Forlizzi Briefs Senators on AI in the Workforce
Carnegie Mellon University School of Computer Science Professor Jodi Forlizzi on Tuesday shared four recommendations with U.S. senators to ensure that innovations in artificial intelligence are sustainable, responsible and work for workers.
The AI Insight Forum on AI Innovation, hosted by Senate Majority Leader Chuck Schumer and Sens. Mike Rounds, Martin Heinrich and Todd Young, included testimony from researchers such as Forlizzi, AI companies, venture capital firms and labor leaders.
Forlizzi, the Herbert A. Simon Professor in CMU's Human-Computer Interaction Institute (HCII) and faculty lead for the Responsible AI Initiative through the university's Block Center for Technology and Society, briefed U.S. senators about her observations and findings during years of researching AI's impact on the workforce.
She also offered four recommendations for future development.
- Bring workers into the design, development, training and deployment process for the new technology.
- Create a process for developing sustainable AI and determining what is generalizable and what is idiosyncratic.
- Develop sustainable AI from the beginning of the product development process.
- Make digital literacy training programs readily available.
"My work has demonstrated that the strategies and methodologies that enhance worker engagement in the development of new technologies can contribute to ensuring that the U.S. remains a leader in the adoption of AI innovations," Forlizzi said.
Forlizzi's testimony drew on more than 20 years of experience working in design, studying and developing human-AI interaction in product development, and understanding how AI affects work — especially that of front-line, face-to-face service workers. Her recommendations seek to avoid failures already experienced when integrating AI tools into the workforce.
Forlizzi shared with the senators the results of her work with UNITE HERE, the largest hospitality union in the U.S. and part of the AFL-CIO. Through funding from the National Science Foundation, Forlizzi led research into how AI should be designed, developed and deployed in the hospitality industry.
The project highlighted that engaging workers in the innovation process around AI tools can address critical challenges to adopting new technologies and open pathways for collaboration. Hospitality workers, many of whom are members of UNITE HERE, increasingly encounter AI in the daily execution of their jobs and report mixed reviews. While algorithmic managers may help housekeepers and managers by optimizing operations and the workflow of cleaning rooms, the technology can also be problematic.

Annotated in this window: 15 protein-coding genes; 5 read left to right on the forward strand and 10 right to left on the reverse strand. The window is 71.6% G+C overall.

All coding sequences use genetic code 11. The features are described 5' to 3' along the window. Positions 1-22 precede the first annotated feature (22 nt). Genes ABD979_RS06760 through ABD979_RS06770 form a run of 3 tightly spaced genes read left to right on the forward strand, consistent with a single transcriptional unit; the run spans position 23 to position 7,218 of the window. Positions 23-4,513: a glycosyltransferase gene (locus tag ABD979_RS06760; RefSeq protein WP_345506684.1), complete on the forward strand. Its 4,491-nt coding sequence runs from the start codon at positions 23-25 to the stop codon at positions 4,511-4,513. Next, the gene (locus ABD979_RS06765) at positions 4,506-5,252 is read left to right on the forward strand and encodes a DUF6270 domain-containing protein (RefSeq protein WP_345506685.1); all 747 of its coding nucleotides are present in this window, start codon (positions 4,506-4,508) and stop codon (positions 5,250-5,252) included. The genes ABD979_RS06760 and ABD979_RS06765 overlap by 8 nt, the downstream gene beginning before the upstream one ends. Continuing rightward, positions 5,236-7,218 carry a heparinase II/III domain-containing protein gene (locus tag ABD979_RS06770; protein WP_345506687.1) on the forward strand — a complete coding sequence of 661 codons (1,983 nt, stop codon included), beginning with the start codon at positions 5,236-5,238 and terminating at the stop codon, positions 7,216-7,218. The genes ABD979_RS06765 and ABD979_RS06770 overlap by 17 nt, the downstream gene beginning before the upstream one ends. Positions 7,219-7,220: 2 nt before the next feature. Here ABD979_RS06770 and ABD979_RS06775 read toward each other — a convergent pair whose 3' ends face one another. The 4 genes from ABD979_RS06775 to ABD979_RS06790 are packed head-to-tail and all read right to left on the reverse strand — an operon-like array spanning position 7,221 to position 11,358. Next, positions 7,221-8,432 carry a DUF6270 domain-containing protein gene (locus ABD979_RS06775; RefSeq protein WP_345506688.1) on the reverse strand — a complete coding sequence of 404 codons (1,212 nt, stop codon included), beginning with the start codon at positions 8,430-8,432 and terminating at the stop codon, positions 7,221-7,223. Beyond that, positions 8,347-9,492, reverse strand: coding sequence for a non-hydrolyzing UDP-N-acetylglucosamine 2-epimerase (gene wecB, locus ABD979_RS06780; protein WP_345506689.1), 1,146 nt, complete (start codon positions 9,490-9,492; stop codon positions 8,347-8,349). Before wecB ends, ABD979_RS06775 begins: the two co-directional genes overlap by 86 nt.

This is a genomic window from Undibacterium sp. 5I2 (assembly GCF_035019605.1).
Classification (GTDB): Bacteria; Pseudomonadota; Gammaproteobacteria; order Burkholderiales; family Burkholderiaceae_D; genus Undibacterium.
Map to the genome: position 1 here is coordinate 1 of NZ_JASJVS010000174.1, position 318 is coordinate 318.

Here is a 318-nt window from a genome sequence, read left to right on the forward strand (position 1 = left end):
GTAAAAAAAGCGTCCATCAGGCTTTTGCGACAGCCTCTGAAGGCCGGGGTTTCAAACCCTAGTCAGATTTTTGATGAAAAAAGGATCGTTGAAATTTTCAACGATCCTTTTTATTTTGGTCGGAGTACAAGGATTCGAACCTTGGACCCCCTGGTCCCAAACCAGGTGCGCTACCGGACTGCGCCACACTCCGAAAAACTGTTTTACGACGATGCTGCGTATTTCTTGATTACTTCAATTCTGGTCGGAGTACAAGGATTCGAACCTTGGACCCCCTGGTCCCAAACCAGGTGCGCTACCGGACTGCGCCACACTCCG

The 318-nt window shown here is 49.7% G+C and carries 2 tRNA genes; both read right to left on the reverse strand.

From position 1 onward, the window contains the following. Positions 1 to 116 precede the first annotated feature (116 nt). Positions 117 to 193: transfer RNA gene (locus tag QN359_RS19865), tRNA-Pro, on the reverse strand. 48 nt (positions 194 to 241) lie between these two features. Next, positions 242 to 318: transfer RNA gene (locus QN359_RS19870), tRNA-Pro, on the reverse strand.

"For housekeepers, algorithmic managers increase work, increase job requirements and decrease worker autonomy," Forlizzi said. "Instead of letting housekeepers clean rooms in the order that makes the most sense to them based on their ability to complete their room quotas with a minimum of wear and tear on their bodies, algorithmic managers send them back and forth and up and down in hallways and elevators, while they push 200-300 pound carts.
"We have heard again and again from housekeepers that the algorithmic managers wasted their time," Forlizzi said.
Forlizzi, the associate dean for diversity, equity and inclusion in the School of Computer Science and a former director of the HCII, earned a self-defined Ph.D. in human-computer interaction in 2007 and a master's degree in interaction design — both from CMU. She is a member of the ACM CHI Academy and has been honored by the Walter Reed Army Medical Center for excellence in human-robot interaction design research. Forlizzi has consulted with Disney and General Motors to create innovative product-service systems. More information about Forlizzi and her research is available on her website.
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